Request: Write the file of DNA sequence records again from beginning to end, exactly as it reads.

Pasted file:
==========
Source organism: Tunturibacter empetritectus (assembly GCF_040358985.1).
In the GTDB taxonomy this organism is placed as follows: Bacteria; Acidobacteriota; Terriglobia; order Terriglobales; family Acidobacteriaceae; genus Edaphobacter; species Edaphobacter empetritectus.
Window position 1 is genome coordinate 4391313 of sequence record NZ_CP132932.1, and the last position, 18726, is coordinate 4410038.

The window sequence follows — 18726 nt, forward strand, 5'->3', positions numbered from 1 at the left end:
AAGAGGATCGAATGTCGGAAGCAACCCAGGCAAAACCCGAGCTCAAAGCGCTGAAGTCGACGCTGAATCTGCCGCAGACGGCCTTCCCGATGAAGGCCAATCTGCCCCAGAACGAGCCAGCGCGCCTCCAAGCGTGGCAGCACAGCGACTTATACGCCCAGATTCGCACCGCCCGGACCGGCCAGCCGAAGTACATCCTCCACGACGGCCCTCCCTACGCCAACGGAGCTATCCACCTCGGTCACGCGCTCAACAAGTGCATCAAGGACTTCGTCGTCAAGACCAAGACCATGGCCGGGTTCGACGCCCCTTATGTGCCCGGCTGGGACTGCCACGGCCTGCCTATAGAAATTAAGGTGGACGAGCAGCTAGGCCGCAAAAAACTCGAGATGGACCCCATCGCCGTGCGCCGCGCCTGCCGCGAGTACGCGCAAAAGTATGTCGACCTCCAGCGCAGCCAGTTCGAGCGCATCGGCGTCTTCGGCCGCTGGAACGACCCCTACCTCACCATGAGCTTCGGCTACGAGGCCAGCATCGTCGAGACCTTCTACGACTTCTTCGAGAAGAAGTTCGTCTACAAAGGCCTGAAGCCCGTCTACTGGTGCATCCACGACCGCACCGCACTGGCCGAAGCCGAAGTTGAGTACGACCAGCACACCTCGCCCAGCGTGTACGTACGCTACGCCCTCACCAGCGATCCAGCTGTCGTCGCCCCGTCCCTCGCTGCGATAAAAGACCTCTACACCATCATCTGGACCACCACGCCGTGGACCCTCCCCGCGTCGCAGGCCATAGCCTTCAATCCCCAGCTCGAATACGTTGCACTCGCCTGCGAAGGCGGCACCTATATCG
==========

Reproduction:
Source organism: Tunturibacter empetritectus (assembly GCF_040358985.1).
In the GTDB taxonomy this organism is placed as follows: Bacteria; Acidobacteriota; Terriglobia; order Terriglobales; family Acidobacteriaceae; genus Edaphobacter; species Edaphobacter empetritectus.
Window position 1 is genome coordinate 4391313 of sequence record NZ_CP132932.1, and the last position, 18726, is coordinate 4410038.

The window sequence follows — 18726 nt, forward strand, 5'->3', positions numbered from 1 at the left end:
AAGAGGATCGAATGTCGGAAGCAACCCAGGCAAAACCCGAGCTCAAAGCGCTGAAGTCGACGCTGAATCTGCCGCAGACGGCCTTCCCGATGAAGGCCAATCTGCCCCAGAACGAGCCAGCGCGCCTCCAAGCGTGGCAGCACAGCGACTTATACGCCCAGATTCGCACCGCCCGGACCGGCCAGCCGAAGTACATCCTCCACGACGGCCCTCCCTACGCCAACGGAGCTATCCACCTCGGTCACGCGCTCAACAAGTGCATCAAGGACTTCGTCGTCAAGACCAAGACCATGGCCGGGTTCGACGCCCCTTATGTGCCCGGCTGGGACTGCCACGGCCTGCCTATAGAAATTAAGGTGGACGAGCAGCTAGGCCGCAAAAAACTCGAGATGGACCCCATCGCCGTGCGCCGCGCCTGCCGCGAGTACGCGCAAAAGTATGTCGACCTCCAGCGCAGCCAGTTCGAGCGCATCGGCGTCTTCGGCCGCTGGAACGACCCCTACCTCACCATGAGCTTCGGCTACGAGGCCAGCATCGTCGAGACCTTCTACGACTTCTTCGAGAAGAAGTTCGTCTACAAAGGCCTGAAGCCCGTCTACTGGTGCATCCACGACCGCACCGCACTGGCCGAAGCCGAAGTTGAGTACGACCAGCACACCTCGCCCAGCGTGTACGTACGCTACGCCCTCACCAGCGATCCAGCTGTCGTCGCCCCGTCCCTCGCTGCGATAAAAGACCTCTACACCATCATCTGGACCACCACGCCGTGGACCCTCCCCGCGTCGCAGGCCATAGCCTTCAATCCCCAGCTCGAATACGTTGCACTCGCCTGCGAAGGCGGCACCTATATCG